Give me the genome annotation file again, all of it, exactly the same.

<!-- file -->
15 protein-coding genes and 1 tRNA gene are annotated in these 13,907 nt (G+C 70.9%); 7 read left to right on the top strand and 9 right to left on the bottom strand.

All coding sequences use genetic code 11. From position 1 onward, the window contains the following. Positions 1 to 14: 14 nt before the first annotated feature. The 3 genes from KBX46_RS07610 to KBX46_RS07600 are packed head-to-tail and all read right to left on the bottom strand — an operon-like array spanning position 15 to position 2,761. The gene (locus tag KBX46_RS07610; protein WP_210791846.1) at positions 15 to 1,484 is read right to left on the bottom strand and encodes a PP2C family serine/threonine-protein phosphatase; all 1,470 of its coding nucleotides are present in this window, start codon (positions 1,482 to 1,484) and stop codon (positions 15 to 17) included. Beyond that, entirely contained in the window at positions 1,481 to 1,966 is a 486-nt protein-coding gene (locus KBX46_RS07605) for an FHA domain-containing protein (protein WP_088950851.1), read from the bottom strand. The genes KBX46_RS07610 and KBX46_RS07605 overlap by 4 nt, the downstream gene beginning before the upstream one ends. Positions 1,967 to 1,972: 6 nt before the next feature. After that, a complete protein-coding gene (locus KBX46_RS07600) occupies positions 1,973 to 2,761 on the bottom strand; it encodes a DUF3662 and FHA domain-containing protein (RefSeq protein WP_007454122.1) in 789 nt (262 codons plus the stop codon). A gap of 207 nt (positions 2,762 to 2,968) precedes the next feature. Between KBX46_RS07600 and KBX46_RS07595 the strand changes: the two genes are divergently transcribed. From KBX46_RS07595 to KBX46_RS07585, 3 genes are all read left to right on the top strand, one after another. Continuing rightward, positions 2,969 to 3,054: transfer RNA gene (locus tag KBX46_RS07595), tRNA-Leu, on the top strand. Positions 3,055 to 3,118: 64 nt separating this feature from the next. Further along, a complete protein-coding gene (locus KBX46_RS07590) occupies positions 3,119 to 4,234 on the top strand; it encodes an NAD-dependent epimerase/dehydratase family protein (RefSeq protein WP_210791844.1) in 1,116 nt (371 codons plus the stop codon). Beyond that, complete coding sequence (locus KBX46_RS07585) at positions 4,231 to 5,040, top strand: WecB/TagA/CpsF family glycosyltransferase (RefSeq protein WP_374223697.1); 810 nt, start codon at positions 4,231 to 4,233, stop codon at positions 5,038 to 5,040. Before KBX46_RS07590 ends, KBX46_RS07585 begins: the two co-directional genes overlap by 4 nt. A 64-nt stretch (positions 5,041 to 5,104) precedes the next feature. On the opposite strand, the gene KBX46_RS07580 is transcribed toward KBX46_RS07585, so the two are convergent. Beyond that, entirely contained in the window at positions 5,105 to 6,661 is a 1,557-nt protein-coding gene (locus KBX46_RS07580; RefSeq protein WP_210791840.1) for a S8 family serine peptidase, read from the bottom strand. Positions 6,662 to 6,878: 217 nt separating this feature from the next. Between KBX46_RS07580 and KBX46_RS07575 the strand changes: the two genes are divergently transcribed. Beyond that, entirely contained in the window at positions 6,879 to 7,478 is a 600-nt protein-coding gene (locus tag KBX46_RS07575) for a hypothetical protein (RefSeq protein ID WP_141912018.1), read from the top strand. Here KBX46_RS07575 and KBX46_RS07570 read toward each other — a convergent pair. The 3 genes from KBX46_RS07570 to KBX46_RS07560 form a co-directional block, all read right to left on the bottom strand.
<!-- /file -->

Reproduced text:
15 protein-coding genes and 1 tRNA gene are annotated in these 13,907 nt (G+C 70.9%); 7 read left to right on the top strand and 9 right to left on the bottom strand.

All coding sequences use genetic code 11. From position 1 onward, the window contains the following. Positions 1 to 14: 14 nt before the first annotated feature. The 3 genes from KBX46_RS07610 to KBX46_RS07600 are packed head-to-tail and all read right to left on the bottom strand — an operon-like array spanning position 15 to position 2,761. The gene (locus tag KBX46_RS07610; protein WP_210791846.1) at positions 15 to 1,484 is read right to left on the bottom strand and encodes a PP2C family serine/threonine-protein phosphatase; all 1,470 of its coding nucleotides are present in this window, start codon (positions 1,482 to 1,484) and stop codon (positions 15 to 17) included. Beyond that, entirely contained in the window at positions 1,481 to 1,966 is a 486-nt protein-coding gene (locus KBX46_RS07605) for an FHA domain-containing protein (protein WP_088950851.1), read from the bottom strand. The genes KBX46_RS07610 and KBX46_RS07605 overlap by 4 nt, the downstream gene beginning before the upstream one ends. Positions 1,967 to 1,972: 6 nt before the next feature. After that, a complete protein-coding gene (locus KBX46_RS07600) occupies positions 1,973 to 2,761 on the bottom strand; it encodes a DUF3662 and FHA domain-containing protein (RefSeq protein WP_007454122.1) in 789 nt (262 codons plus the stop codon). A gap of 207 nt (positions 2,762 to 2,968) precedes the next feature. Between KBX46_RS07600 and KBX46_RS07595 the strand changes: the two genes are divergently transcribed. From KBX46_RS07595 to KBX46_RS07585, 3 genes are all read left to right on the top strand, one after another. Continuing rightward, positions 2,969 to 3,054: transfer RNA gene (locus tag KBX46_RS07595), tRNA-Leu, on the top strand. Positions 3,055 to 3,118: 64 nt separating this feature from the next. Further along, a complete protein-coding gene (locus KBX46_RS07590) occupies positions 3,119 to 4,234 on the top strand; it encodes an NAD-dependent epimerase/dehydratase family protein (RefSeq protein WP_210791844.1) in 1,116 nt (371 codons plus the stop codon). Beyond that, complete coding sequence (locus KBX46_RS07585) at positions 4,231 to 5,040, top strand: WecB/TagA/CpsF family glycosyltransferase (RefSeq protein WP_374223697.1); 810 nt, start codon at positions 4,231 to 4,233, stop codon at positions 5,038 to 5,040. Before KBX46_RS07590 ends, KBX46_RS07585 begins: the two co-directional genes overlap by 4 nt. A 64-nt stretch (positions 5,041 to 5,104) precedes the next feature. On the opposite strand, the gene KBX46_RS07580 is transcribed toward KBX46_RS07585, so the two are convergent. Beyond that, entirely contained in the window at positions 5,105 to 6,661 is a 1,557-nt protein-coding gene (locus KBX46_RS07580; RefSeq protein WP_210791840.1) for a S8 family serine peptidase, read from the bottom strand. Positions 6,662 to 6,878: 217 nt separating this feature from the next. Between KBX46_RS07580 and KBX46_RS07575 the strand changes: the two genes are divergently transcribed. Beyond that, entirely contained in the window at positions 6,879 to 7,478 is a 600-nt protein-coding gene (locus tag KBX46_RS07575) for a hypothetical protein (RefSeq protein ID WP_141912018.1), read from the top strand. Here KBX46_RS07575 and KBX46_RS07570 read toward each other — a convergent pair. The 3 genes from KBX46_RS07570 to KBX46_RS07560 form a co-directional block, all read right to left on the bottom strand.